'4:' Put in a 4: 3n + 4
Let's look at the next one.
The square root of the quantity4x + 6: Write your square root, and then put the whole quantity underneath.
Examples & Solutions
Try these:
The product of 3 and the difference between x and 2y
Three less than the sum of x raised to the third power and 7
6 more than the quotient of x and 2 + y
What did you get? You should have:
The product of 3 and the difference between x and 2y: 3•(x - 2y)
Three less than the sum of x raised to the third power and 7: (x^{3} + 7) - 3
6 more than the quotient of x and 2 + y:
The same translation chart works for regular word problems. Try these:
Bill ran 10 miles farther than Mark
Liz ate 2/3 of the candy
Tom has 5 fewer marbles than twice the number Jane has. If Tom has 12 marbles, how many does Jane have?
You should have:
Bill ran 10 miles farther than Mark: Bill and Mark are unknowns, so put in variables. "Ran" is a verb. Like 'is' or 'was,' it defines Bill for the purpose of this question, so it's equivalent to an equals sign. So your equation should be: B = 10 + M
Liz ate 2/3 of the candy: Again, Liz and the candy are both unknowns. 'Ate' defines her for our purposes, and 'of' means 'times':
Tom has 5 fewer marbles than twice the number Jane has. If Tom has 12 marbles, how many does Jane have? T = 2J - 5 Then substitute in 12 for T to solve.
Before we go back to percents, there's another strategy you should know for Word Problems:
-Make It Real Strategy: Whenever you're given a word problem, take a moment and literally sit back and think about the actual situation presented. What are they talking about? Does it make sense? Before you do any work, throw in a few numbers to check your hunch. If a problem says, "Mary can eat up to 6 slices of pizza" and you feel like the equation should be m ≤ 6, check with numbers. Is it okay if she eats 5? 4? 8? Ah, no she can't eat eight. So check your equation. 5 and 4 are both less than six, eight isn't. So your hunch was right.
If an unknown is presented, make up your own numbers to see what the heck they're talking about. You can even make up your own situation if that helps. Let's say a question discussed someone shopping for fabric. "Bernard needed to make a certain number of pants for the dance competition. If fabric is sold in yards and he needs f feet worth of fabric to make his costumes, how many y yards of fabric should he buy?" There are a lot of unknowns in this question, and in fact, the answers all contain variables only, so this would be a good question to use ITOS on. But even before you do that, make it real for you. If you don't care about costumes, make it about football, or cooking. How do you do that? By putting it into terms you care about. Let's make it about football to figure out what's going on. So basically, in that case, we could say that he needs to accrue a certain number of feet for his stats, but they're measuring in yards. So how many yards is it he needs? Oh, okay. That makes sense. We're basically just converting feet to yards. Now go back and put in real numbers, using ITOS, to get a nice real number that you can take to the answer choices.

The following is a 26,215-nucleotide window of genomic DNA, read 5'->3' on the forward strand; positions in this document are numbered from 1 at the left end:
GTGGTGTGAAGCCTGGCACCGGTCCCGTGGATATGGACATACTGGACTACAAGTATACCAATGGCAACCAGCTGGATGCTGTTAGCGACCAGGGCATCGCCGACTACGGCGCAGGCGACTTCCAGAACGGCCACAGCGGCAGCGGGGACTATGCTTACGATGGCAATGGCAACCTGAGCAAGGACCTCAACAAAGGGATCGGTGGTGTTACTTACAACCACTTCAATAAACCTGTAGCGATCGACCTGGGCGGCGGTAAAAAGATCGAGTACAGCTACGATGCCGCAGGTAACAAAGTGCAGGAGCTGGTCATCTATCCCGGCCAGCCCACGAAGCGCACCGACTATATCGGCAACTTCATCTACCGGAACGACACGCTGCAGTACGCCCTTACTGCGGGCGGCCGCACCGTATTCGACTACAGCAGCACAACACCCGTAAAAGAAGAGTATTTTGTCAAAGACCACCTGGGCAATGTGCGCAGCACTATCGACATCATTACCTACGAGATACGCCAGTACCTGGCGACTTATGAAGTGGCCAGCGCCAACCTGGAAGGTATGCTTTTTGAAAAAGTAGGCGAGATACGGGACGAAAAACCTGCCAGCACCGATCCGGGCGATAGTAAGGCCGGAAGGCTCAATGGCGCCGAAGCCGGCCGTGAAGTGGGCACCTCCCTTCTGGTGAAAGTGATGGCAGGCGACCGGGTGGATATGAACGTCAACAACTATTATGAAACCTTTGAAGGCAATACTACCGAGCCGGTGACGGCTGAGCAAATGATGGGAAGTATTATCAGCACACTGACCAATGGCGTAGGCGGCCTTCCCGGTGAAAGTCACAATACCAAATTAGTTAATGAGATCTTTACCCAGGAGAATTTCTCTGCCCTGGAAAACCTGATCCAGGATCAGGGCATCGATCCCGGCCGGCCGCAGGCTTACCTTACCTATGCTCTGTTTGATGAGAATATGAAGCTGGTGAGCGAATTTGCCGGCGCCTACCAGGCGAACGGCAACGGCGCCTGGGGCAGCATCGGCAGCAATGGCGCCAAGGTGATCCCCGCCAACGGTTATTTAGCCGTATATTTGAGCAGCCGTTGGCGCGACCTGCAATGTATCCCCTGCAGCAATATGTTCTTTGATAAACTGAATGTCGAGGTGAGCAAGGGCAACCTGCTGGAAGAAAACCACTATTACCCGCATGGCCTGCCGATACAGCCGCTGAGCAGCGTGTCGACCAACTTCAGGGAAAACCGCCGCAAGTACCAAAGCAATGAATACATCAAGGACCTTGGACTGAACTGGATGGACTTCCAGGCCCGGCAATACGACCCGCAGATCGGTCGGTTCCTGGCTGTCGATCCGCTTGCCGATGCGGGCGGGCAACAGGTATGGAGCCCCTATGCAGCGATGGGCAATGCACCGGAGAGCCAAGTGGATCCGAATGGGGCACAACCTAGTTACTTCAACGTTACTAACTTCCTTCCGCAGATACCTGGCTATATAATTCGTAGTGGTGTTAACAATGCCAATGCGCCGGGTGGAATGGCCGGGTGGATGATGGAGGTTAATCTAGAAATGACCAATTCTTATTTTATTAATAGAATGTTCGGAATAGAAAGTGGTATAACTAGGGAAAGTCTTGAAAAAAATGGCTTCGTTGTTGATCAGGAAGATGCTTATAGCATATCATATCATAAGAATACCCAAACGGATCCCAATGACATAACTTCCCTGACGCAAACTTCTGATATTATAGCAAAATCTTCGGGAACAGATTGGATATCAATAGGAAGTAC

Lastly, if there are numbers, but they're ugly, change them until you get the problem itself figured out in your head. Let's say the question is: "If someone is buying 423 shares of stock at 4 5/8 per share and the stock rises to 9 1/8 before falling to 3/4, how much did they lose from their initial investment?" Those are some ugly numbers with a lot of fractions. For now, use different numbers simply to get the situation clear in your head. Let's use 100 for the first number, and 4, 10, and 2 for the next ones. That would mean they bought 100 shares of stock at $4 each. Okay. How much is that? What math did you have to do to get that? Oh, multiply, right. So you're going to need to multiply the first number by the second. Next, with the easier numbers, the price rose to $10. Do we care? No. We only care about the final amount. So there's actually no work to do here. Then it fell to $2 a share. You have 100 shares. So you multiply again. Okay. Oh, and now you subtract 200 from 400. Pretty easy. So those are the steps you need to follow with the more complicated numbers - multiply the number of shares by the final price, and subtract the difference. Got it.
SAT Word problems very much go back to our Most Important Rule: Let Yourself Feel Like an Idiot. Get rid of your pride or your desire to do everything really quickly and brilliantly without even thinking about it. It won't work. Take it slow, figure it out, and then the work will almost be done for you.